At any given moment I can ask myself, “Am I doing as I should (in order to become this better man)? Am I doing what He would do?” The answer is often no, which leads to an immediate correction, even if only a slight correction.
When the focus is on doing one’s duty, doing what one knows to be true and good and worthwhile, then the circumstances are inconsequential.
I left the party that night without an ounce of resentment or anger or regret. I was not annoyed in the slightest because when I felt such a thing coming on, I would ask myself, “For what reason?” If people were acting obnoxiously or inappropriately, but acting within the confines of their nature, a nature which I had no sway over, then what was it to me?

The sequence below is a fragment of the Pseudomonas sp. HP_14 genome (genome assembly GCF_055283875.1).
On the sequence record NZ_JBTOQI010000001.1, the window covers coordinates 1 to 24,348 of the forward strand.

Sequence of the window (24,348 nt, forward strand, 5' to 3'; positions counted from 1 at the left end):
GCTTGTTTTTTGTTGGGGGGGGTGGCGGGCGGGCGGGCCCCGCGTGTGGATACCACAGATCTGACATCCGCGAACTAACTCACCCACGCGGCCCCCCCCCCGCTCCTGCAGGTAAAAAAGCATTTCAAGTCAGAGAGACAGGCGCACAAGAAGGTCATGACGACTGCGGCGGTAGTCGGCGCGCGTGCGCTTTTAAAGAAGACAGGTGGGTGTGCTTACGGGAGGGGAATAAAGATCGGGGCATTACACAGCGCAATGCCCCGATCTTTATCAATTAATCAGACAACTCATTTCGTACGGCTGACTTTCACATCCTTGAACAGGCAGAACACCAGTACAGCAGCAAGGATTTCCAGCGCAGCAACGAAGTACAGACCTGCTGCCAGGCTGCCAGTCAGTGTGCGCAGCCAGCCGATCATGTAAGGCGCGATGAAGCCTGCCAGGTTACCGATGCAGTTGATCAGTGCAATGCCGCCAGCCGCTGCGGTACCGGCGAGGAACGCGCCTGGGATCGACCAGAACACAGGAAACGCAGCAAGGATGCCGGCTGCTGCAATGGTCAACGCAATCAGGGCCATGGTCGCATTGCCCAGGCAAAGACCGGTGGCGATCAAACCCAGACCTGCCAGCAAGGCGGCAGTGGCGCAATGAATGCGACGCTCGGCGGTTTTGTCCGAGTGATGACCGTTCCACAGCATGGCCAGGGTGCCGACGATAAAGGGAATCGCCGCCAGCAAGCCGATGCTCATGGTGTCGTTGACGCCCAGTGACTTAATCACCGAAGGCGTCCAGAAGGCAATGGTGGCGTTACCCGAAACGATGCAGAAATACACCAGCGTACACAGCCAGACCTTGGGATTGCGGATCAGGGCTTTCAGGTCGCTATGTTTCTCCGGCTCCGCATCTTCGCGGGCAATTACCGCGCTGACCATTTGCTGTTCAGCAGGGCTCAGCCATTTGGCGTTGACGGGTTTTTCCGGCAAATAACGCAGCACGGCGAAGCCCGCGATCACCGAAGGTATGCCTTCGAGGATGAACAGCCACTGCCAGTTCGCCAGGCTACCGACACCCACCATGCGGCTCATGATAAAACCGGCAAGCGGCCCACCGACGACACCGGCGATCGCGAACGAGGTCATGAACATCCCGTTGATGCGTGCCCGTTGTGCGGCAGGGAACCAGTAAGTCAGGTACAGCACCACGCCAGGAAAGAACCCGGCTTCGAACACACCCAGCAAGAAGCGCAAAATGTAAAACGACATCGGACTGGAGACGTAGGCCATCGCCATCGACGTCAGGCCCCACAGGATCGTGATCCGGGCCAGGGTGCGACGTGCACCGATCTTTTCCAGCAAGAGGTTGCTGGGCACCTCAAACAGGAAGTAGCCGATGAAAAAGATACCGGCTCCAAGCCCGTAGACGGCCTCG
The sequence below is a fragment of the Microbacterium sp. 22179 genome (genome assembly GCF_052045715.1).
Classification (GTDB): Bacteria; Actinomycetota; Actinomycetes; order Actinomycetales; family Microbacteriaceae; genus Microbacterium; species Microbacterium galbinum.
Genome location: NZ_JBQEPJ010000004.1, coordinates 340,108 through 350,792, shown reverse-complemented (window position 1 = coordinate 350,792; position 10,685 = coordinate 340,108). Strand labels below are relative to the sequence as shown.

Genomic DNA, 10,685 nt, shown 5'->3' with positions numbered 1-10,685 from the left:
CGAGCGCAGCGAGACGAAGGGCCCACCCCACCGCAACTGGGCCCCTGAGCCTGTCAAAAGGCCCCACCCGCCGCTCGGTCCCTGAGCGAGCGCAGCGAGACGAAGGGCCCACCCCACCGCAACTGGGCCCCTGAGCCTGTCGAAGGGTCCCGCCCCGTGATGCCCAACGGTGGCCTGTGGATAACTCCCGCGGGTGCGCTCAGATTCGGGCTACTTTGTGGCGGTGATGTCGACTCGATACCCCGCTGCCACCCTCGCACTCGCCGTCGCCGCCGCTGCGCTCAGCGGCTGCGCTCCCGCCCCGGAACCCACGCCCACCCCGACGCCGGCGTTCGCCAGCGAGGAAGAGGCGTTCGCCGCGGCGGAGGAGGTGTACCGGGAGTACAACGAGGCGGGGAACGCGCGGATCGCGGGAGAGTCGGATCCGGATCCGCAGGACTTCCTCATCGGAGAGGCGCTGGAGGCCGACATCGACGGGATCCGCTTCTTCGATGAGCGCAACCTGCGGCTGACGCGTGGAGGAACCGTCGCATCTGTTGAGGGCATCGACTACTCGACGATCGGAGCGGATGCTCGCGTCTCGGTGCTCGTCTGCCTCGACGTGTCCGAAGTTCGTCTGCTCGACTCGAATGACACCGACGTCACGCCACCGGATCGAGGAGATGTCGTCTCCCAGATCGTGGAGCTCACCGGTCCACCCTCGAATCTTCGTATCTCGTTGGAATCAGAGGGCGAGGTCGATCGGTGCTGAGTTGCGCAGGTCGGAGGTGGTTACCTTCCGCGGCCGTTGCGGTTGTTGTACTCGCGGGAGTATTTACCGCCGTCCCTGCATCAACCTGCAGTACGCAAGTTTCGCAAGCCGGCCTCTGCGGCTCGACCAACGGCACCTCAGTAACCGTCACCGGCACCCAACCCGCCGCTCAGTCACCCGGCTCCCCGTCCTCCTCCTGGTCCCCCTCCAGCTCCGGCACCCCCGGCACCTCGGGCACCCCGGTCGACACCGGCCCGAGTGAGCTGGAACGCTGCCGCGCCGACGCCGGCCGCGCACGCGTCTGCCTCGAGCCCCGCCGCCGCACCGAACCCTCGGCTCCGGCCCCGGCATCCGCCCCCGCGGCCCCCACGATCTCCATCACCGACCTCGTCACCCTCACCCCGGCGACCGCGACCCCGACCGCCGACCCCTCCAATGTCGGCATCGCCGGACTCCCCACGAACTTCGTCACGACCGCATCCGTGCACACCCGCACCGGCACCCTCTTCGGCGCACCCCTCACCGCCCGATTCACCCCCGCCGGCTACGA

A man only loses when he throws himself to his passions, when he forfeits discipline and self-control and submits to emotionalism and that childish selfishness that demands others do exactly as he would like them to do.